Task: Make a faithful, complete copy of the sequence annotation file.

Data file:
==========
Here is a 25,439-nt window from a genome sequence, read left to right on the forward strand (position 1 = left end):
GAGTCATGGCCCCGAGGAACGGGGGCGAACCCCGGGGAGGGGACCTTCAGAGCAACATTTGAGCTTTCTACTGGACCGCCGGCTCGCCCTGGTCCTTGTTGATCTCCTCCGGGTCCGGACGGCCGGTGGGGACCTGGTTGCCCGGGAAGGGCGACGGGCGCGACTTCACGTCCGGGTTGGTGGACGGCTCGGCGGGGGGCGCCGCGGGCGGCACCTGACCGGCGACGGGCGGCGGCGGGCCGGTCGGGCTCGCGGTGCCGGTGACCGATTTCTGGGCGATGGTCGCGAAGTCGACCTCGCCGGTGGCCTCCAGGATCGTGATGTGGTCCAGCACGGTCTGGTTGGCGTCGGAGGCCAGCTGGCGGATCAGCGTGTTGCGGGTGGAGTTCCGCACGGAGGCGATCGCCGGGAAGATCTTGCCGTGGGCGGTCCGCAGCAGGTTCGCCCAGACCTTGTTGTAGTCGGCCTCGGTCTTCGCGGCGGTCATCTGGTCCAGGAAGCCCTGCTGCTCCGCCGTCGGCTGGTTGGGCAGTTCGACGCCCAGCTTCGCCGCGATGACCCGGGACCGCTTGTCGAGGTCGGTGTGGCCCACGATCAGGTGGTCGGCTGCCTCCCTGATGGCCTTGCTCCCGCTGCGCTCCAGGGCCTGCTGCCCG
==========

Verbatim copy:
Here is a 25,439-nt window from a genome sequence, read left to right on the forward strand (position 1 = left end):
GAGTCATGGCCCCGAGGAACGGGGGCGAACCCCGGGGAGGGGACCTTCAGAGCAACATTTGAGCTTTCTACTGGACCGCCGGCTCGCCCTGGTCCTTGTTGATCTCCTCCGGGTCCGGACGGCCGGTGGGGACCTGGTTGCCCGGGAAGGGCGACGGGCGCGACTTCACGTCCGGGTTGGTGGACGGCTCGGCGGGGGGCGCCGCGGGCGGCACCTGACCGGCGACGGGCGGCGGCGGGCCGGTCGGGCTCGCGGTGCCGGTGACCGATTTCTGGGCGATGGTCGCGAAGTCGACCTCGCCGGTGGCCTCCAGGATCGTGATGTGGTCCAGCACGGTCTGGTTGGCGTCGGAGGCCAGCTGGCGGATCAGCGTGTTGCGGGTGGAGTTCCGCACGGAGGCGATCGCCGGGAAGATCTTGCCGTGGGCGGTCCGCAGCAGGTTCGCCCAGACCTTGTTGTAGTCGGCCTCGGTCTTCGCGGCGGTCATCTGGTCCAGGAAGCCCTGCTGCTCCGCCGTCGGCTGGTTGGGCAGTTCGACGCCCAGCTTCGCCGCGATGACCCGGGACCGCTTGTCGAGGTCGGTGTGGCCCACGATCAGGTGGTCGGCTGCCTCCCTGATGGCCTTGCTCCCGCTGCGCTCCAGGGCCTGCTGCCCG